In Nigeria, the leaves are used for boiling foods, such as bean pudding (moi-moi) and beans (adalu) and for wrapping foods such as locust beans (iru), ofada rice, pounded yam (iyan), agidi, ekuru (bean pudding without pepper), etc.[citation needed] They are, as earlier mentioned, called uma leaves in Igbo and ewe-eran in Yoruba.


There is not a lot known about the physiological and agronomic aspects of this plant.[8] However, a few studies have been made to examine the factors affecting growth and reproductive development of T. daniellii.

Planting and weed control[edit]

It is relatively easy to propagate T. daniellii from rhizome fragments bearing one or two stools each. Due to the low percentage of germination and the slow growth of the seedling, for commercial propagation, the plant should be established from rhizomes and not from seeds.[11]

Within the first few months after planting, the rhizomes from adjacent plants intermingle and soon the space between the plants is covered with shoots and leaves. Since the foliage covers the ground completely, weeds are suppressed and weeding is no longer necessary. Therefore, weeding is only essential in the first few months after planting. After soil is covered, weeding should be abandoned to avoid damage to flower buds. Weeding should be shallow, since the rhizomes and roots are close to the soil surface.[8][11]

Spacing of about 1 x 1 m between plants at planting should be sufficient. Planting in rows is not essential. Closer spacing between the plants results in even quicker ground coverage, which reduces the period of weed control. Trials have shown, that plantation with lower inner-plant spacing (28 cm) show higher inflorescence production than wider spacing (72 cm). A compromise between planting density for maximizing flower production, weed control and ease of fruit collection may be essential.[8][11]

The plant should be grown under shade to prevent severe plant losses during the dry season. In addition growing under shade results in higher fruit yield. Prior shade at planting time is essential if planting is done in the dry season. Enhanced fruit yield can as well be achieved by irrigation during the antecedent dry season.[8][11]

Flowering and fruiting[edit]

Vegetative growth of T. daniellii is seasonal with flowering and subsequent fruit-set. Main flowering occurs at the beginning of the rainy season, from March to August. Occasional flowers may arise before or after this main season. The duration from flower opening to fruit ripening averages about 13 weeks. Experiments of pollen germination of T. daniellii have shown that self-pollination is almost impossible. Each inflorescence only produces between one and three fruits, formed at or below the ground. T. daniellii plants must attain a certain minimum age after planting before they set fruits. Flowers set during the first year after planting don't produce any fruits.[8][11]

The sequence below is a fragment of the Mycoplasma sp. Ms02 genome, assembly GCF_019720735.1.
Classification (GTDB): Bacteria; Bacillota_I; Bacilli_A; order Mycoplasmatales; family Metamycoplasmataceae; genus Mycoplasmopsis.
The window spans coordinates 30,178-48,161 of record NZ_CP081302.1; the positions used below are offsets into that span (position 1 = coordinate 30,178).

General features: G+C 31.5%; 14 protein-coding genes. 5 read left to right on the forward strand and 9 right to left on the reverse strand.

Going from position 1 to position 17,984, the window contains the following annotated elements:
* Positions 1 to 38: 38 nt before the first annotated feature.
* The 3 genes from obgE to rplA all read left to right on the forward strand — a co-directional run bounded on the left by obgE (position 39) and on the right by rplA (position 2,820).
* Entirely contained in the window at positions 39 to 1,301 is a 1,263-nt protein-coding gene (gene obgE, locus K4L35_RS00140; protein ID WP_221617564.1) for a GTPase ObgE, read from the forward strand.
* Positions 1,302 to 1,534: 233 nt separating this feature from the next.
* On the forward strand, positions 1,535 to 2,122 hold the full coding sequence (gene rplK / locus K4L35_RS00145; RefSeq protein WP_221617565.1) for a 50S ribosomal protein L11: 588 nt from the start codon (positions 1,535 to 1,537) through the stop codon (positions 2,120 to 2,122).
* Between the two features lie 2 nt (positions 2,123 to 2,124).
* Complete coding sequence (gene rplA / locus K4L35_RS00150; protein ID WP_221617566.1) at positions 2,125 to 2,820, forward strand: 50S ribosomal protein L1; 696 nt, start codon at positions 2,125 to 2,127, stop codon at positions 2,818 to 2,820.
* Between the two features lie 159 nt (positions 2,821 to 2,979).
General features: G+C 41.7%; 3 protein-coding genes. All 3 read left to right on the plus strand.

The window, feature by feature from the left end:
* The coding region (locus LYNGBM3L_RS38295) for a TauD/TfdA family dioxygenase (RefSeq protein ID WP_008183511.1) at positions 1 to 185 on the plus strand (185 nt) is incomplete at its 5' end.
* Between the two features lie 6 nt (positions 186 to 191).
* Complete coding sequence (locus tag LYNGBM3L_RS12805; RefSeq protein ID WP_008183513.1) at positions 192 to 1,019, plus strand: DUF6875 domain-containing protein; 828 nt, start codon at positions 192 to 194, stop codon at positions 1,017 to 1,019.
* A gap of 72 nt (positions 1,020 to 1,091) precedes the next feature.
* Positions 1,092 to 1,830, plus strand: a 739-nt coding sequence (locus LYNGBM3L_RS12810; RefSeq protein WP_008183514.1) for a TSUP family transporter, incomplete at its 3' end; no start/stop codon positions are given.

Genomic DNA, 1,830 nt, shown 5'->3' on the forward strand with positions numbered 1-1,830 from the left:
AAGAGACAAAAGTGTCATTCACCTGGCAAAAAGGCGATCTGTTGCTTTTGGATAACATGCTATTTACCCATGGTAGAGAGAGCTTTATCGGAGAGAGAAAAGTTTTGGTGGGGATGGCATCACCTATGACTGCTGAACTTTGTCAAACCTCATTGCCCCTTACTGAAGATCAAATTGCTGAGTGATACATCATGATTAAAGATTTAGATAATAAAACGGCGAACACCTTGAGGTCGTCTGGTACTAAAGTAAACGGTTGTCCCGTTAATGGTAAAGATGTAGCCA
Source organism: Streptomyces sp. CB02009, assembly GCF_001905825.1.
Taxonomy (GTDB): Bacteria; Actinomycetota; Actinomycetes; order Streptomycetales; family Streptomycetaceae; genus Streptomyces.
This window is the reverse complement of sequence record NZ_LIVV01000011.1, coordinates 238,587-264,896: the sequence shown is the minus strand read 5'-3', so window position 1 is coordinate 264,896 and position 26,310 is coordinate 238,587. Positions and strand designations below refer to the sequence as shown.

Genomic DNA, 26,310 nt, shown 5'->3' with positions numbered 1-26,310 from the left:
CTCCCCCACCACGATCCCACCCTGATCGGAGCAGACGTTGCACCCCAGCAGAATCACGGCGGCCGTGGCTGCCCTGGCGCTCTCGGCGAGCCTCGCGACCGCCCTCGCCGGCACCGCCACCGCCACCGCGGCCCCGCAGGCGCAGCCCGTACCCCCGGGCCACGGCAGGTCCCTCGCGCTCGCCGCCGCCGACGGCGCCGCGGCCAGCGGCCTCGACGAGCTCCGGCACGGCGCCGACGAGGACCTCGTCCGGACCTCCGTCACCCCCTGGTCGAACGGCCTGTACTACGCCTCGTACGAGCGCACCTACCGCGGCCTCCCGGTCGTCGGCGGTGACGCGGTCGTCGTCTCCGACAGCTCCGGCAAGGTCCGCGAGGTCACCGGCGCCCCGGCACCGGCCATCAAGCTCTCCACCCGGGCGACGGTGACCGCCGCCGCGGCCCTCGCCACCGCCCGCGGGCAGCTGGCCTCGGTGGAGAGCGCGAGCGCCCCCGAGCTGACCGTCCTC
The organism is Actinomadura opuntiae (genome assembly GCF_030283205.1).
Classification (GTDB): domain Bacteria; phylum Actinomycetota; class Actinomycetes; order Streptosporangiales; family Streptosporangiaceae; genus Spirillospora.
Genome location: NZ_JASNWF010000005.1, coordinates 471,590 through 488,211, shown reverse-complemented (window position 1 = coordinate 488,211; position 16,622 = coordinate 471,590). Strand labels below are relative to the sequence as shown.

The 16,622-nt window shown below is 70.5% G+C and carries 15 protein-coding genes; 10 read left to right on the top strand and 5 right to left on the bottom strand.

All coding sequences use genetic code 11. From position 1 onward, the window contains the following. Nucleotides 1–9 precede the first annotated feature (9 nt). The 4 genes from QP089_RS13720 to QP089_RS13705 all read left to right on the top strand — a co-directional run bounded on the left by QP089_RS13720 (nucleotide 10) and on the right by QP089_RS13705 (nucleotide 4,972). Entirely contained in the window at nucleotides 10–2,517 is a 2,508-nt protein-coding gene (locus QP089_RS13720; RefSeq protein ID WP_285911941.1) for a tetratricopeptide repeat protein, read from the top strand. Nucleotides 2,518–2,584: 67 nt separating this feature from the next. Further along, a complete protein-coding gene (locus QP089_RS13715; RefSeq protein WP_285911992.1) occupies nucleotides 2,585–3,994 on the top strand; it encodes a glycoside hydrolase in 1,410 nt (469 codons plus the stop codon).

Since fruits are formed at or below the ground, harvesting involves searching in the substratum. It would therefore be helpful if the leaves could be clipped at or just before harvesting. Moreover, those leaves could also be used for wrapping or for mat making. Experiments have shown that plants, harvested regularly for leaves and/or petioles, flower less frequently and also set fewer fruits than plants that stay undisturbed. Hence, defoliation of the crop to facilitate fruit collection may have bad consequences for subsequent harvests. Other experiments however showed that in plants where the leaves were clipped in the dry season there was no decline in subsequent fruit yield. Plants trimmed as late as April have been observed to fruit well the same year. In plots, which are not irrigated, most of the leaves actually die during the dry season. Harvesting the leaves for sale just before the dry season should therefore be economical.[8][11]


  1. ^ a b "World Checklist of Selected Plant Families".
  2. ^ "Csurhes, S./Edwards, R. 1998. Potential environmental weeds in Australia: Candidate species for preventative control. Canberra, Australia. Biodiversity Group, Environment Australia. 208 pp" (PDF). 12 June 2013. Retrieved 4 June 2014.
  3. ^ Bentham, George & Hooker, Joseph Dalton. 1883. Genera Plantarum 3: 652, Thaumatococcus daniellii. Vol. 3. 30 May 2013. Retrieved 4 June 2014.
  4. ^ AFPD. 2008. African Flowering Plants Database - Base de Donnees des Plantes a Fleurs D'Afrique.
  5. ^ Wiersema, John Harry; León, Blanca (1999). World Economic Plants: A Standard Reference. CRC Press. p. 661. ISBN 0-8493-2119-0.
  6. ^ "Summary Notification". 15 May 2008. Retrieved 4 June 2014.
  7. ^ a b c d Lim, T.K. (2012). Edible Medicinal and Non-Medicinal Plants: Volume 3, Fruits. Springer Science+Business Media B.V.
  8. ^ a b c d e f g Most, B.H.; Summerfield, R.J.; Boxall, M. (1978). Tropical plants with sweetening properties, 2. Thaumatococcus daniellii. Economic Botany 32:321-335.
  9. ^ Tomlinson, P.B. (1961). Morphological and anatomical characteristics of the Marantaceae. J.Linn. Soc. (Bot.) 58:55-78.
  10. ^ Bickel-Sandklöter, S. (2001). Nutzpflanzen und ihre Inhaltsstoffe. Wiebelsheim: Quelle und Meyer.
  11. ^ a b c d e f g h Onwueme, I.C.; Onochie, B.E.; Sofowora, E.A. (1979). Cultivation of Thaumatococcus daniellii - the sweetener. World Crops 3:106-111.